Raymond W. Nims

RMC Pharmaceutical Solutions, Inc.

Raymond Nims has more than 37 years of experience in the biomedical sciences. He currently provides consulting services as an employee of RMC Pharmaceutical Solutions. From 2006 to 2009, Dr. Nims served in Amgen’s corporate quality control group, providing subject matter expertise in viral and mycoplasma testing of raw materials and products, and serving as business process owner for Amgen’s global contract analytical testing lab outsourcing program. From 1994 to 2006, he directed laboratories at BioReliance, performing viral safety, endotoxin, and cell-line identity studies for biologics cell-line characterization, raw material testing, and product lot release testing. From 1985 to 1994, he served as a chemist at the National Cancer Institute’s Laboratory of Chemical Carcinogenesis. Dr. Nims obtained a Ph.D. in Chemistry (Chemical Toxicology) at The American University, Washington, DC, in 1993. He currently serves on the editorial board for BioProcessing Journal and has served on the ad hoc advisory boards for USP chapters 1237, 1050, and 1050.1. He is a generalist in the biomedical sciences, with a publication list spanning a wide range of topics in chemistry, carcinogenesis, biochemistry, pharmacology, toxicology, and virology.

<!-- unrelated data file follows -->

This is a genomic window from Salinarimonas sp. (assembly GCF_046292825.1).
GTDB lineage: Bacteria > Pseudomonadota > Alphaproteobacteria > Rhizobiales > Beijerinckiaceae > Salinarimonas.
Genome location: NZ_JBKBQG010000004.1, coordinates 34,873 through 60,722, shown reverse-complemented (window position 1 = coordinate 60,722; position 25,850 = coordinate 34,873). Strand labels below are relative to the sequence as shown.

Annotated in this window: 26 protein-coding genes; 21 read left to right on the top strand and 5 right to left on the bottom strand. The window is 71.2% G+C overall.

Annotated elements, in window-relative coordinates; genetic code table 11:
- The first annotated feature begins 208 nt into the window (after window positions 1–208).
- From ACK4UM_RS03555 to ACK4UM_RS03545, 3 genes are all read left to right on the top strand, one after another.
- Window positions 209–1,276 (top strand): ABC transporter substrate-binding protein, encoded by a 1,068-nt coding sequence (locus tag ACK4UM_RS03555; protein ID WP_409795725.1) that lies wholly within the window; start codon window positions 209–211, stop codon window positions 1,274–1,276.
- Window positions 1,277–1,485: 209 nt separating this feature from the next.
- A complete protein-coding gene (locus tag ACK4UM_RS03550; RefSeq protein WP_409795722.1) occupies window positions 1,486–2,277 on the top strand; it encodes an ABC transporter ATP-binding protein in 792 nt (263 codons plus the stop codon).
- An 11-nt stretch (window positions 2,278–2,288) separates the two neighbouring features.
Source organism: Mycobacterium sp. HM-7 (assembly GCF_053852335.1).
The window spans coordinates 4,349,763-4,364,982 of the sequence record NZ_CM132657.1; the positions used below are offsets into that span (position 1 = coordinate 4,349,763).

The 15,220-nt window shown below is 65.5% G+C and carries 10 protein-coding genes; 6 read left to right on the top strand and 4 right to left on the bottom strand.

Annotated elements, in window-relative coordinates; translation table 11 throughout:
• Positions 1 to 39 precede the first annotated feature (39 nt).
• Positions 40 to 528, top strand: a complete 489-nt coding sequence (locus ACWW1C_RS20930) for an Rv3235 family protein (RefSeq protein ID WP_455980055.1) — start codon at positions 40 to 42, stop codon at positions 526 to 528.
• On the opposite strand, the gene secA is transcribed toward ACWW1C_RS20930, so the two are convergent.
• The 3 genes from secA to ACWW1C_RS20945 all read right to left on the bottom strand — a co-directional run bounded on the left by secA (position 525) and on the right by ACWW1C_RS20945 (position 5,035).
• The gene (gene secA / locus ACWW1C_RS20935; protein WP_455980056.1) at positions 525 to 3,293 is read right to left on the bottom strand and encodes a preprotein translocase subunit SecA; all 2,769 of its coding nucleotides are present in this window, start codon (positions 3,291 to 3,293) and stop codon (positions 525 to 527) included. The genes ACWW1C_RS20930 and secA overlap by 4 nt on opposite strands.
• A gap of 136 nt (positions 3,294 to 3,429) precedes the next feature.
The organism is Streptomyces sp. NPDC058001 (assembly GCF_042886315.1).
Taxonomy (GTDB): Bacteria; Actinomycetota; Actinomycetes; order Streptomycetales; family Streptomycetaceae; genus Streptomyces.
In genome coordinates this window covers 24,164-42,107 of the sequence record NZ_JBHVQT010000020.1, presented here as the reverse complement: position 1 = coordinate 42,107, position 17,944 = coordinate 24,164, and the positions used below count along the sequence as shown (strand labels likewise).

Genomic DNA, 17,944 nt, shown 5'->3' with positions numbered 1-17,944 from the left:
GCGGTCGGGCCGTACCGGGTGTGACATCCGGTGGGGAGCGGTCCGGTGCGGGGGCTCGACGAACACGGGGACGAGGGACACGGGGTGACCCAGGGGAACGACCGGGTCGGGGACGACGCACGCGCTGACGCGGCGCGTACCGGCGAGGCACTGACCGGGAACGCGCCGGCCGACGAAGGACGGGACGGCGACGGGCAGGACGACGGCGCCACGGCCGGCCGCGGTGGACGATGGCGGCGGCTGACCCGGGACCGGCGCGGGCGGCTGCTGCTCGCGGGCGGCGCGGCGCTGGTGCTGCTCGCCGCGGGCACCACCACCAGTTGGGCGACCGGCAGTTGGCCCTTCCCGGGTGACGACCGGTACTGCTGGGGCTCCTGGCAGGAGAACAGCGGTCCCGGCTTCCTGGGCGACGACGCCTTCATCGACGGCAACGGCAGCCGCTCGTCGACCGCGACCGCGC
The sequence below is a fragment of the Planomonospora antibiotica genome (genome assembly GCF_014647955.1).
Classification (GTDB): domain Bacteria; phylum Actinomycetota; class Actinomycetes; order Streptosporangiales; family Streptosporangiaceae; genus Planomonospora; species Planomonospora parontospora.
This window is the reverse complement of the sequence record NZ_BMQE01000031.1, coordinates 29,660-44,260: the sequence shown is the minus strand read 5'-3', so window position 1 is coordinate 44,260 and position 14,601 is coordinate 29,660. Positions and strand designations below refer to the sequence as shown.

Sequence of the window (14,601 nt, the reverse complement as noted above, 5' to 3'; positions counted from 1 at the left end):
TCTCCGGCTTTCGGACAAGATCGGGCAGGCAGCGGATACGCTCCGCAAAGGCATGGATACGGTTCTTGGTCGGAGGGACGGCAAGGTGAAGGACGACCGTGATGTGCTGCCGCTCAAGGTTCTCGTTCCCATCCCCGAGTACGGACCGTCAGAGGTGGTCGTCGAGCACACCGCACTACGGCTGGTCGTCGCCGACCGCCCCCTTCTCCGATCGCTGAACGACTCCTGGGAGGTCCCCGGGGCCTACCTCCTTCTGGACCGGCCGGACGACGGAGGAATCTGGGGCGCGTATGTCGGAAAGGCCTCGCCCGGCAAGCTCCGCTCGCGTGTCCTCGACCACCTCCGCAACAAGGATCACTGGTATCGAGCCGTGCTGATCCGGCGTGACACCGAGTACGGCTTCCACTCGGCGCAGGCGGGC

Raymond W. Nims

1books edited

4chapters authored

Latest work with IntechOpen by Raymond W. Nims

Each of the chapters in Disinfection of Viruses touches on virucidal efficacy for SARS-CoV-2, the causative agent for the COVID-19 disease, or enveloped viral surrogates. SARS-CoV-2 is an enveloped virus of the Coronaviridae family and therefore is expected to be susceptible to all classes of microbicides. The book is divided into three sections. Section 1: “Microbicides for Viral Inactivation,” includes chapters on the efficacy of chemical virucides, Section 2: “Physical Inactivation Approaches,” includes a chapter on the efficacy of gamma irradiation, ultraviolet light, and heat for inactivating coronaviruses, and Section 3: “Viral Persistence and Disinfection,” includes data on viral persistence for SARS-CoV-2, as these data inform the need for and the approaches that might be used for disinfection.

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